At the moment, however, there is only abundant scientific evidence to support one medicinal value of CBD, reduction of seizures caused by certain conditions, and that remains the only medical use for which CBD has FDA approval.

But this lack of scientific research doesn’t mean CBD is unsafe, or that there isn’t scientific evidence of its efficacy, it’s just that this evidence has yet to be widely verified by repeated studies. In fact, according to Harvard Medical School:

  • CBD is commonly recommended as a treatment for anxiety.

  • Studies indicate CBD may help with falling asleep and staying asleep.

  • A study has shown that CBD applied on the skin can decrease pain and inflammation from arthritis.

  • One study found that CBD alleviates inflammatory and neuropathic pain, “two of the most difficult types of chronic pain to treat.”

Furthermore, the World Health Organization has reported that CBD is generally safe and that research has shown some indications that it can be an effective therapeutic aid for transplant patients, schizophrenia sufferers, and tobacco, opioid, and cocaine addicts.

The bottom line on CBD for now: It has been proven to be effective in the treatment of seizures, it shows promise to be helpful in treating other conditions, and it is safe so long as you talk to your doctor to be sure it doesn’t conflict with other medications you’re on.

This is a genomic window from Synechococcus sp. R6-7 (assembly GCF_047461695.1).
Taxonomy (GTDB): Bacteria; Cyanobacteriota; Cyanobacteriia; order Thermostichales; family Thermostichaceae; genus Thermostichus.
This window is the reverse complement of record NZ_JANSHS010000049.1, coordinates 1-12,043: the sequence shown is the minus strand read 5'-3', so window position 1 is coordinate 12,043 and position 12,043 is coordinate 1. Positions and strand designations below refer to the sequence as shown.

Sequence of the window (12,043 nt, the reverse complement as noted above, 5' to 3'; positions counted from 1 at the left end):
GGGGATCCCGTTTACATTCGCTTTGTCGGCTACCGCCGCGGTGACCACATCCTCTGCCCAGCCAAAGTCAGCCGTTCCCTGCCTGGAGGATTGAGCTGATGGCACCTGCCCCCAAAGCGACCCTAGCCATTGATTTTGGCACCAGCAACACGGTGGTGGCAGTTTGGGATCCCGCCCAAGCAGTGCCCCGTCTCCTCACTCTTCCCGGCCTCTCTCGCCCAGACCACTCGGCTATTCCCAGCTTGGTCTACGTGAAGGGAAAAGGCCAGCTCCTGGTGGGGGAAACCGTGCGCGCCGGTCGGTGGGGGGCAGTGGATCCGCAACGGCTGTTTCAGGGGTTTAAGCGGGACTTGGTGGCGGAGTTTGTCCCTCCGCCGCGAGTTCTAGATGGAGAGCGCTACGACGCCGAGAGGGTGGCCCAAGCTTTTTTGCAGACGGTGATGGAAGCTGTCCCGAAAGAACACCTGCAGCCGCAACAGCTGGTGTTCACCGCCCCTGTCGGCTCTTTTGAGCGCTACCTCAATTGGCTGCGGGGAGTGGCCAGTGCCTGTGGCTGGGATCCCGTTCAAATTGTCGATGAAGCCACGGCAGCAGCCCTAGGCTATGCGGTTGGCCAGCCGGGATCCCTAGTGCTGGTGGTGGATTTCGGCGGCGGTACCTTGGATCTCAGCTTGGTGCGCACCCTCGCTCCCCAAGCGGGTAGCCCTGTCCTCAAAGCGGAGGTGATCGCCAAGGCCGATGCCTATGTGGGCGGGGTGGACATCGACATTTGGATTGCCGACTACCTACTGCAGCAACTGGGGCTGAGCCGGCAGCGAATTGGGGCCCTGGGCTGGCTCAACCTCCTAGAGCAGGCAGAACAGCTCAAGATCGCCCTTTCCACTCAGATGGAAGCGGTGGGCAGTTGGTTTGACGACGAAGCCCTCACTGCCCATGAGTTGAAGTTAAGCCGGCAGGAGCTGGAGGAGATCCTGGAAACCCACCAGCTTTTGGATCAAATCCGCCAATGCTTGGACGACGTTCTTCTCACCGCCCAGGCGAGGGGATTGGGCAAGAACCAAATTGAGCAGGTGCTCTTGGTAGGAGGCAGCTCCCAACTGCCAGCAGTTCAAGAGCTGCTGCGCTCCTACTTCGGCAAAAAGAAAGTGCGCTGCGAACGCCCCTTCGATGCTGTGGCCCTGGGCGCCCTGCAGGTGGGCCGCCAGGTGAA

As her oncologist told my mom during her fight with cancer when she asked if CBD might stimulate her appetite, “We just don’t know yet how much it can help you, but it certainly won’t hurt you.”

THC: CBD’s Semi-Legal Cousin

Unlike CBD, THC is only “semi-legal.” As the chemical substance in marijuana that gives users a “high,” THC has long been derided and dismissed as without medical value and of interest only to burnouts chasing a buzz, and is perhaps most number one reason for marijuana’s bad reputation.

As a major component of marijuana, THC is only legal where marijuana is legal, meaning for the most part it is only legal to people in medical marijuana states who have marijuana cards.

And so just like CBD, THC has received only limited scientific research so far. Nevertheless, research has indicated that the only real legal source for THC, medical marijuana, is an effective medicine for a wide variety of conditions, and here in Alabama it has been approved as a therapeutic treatment for:

  • Cancer-related weight loss, chronic pain, nausea or vomiting, or cachexia

  • Post-Traumatic Stress Disorder (PTSD)

  • Depression

  • Crohn's Disease

  • Epilepsy

  • Autism Spectrum Disorder

  • Chronic or intractable pain that has not been effectively treated with opioids or for which opioid therapy is inadvisable

  • Sickle Cell Anemia

  • HIV/AIDS-related nausea or weight loss

  • Panic disorder

  • Parkinson’s disease

  • Persistent nausea that has not been alleviated by more common treatments and that is not caused by pregnancy or marijuana use

  • Spasticity related to a spinal cord injury, MS, ALS or some other motor neuron disease

  • A terminal illness

  • Tourette's Syndrome

CBD vs. Medical Marijuana: Which is Right for You?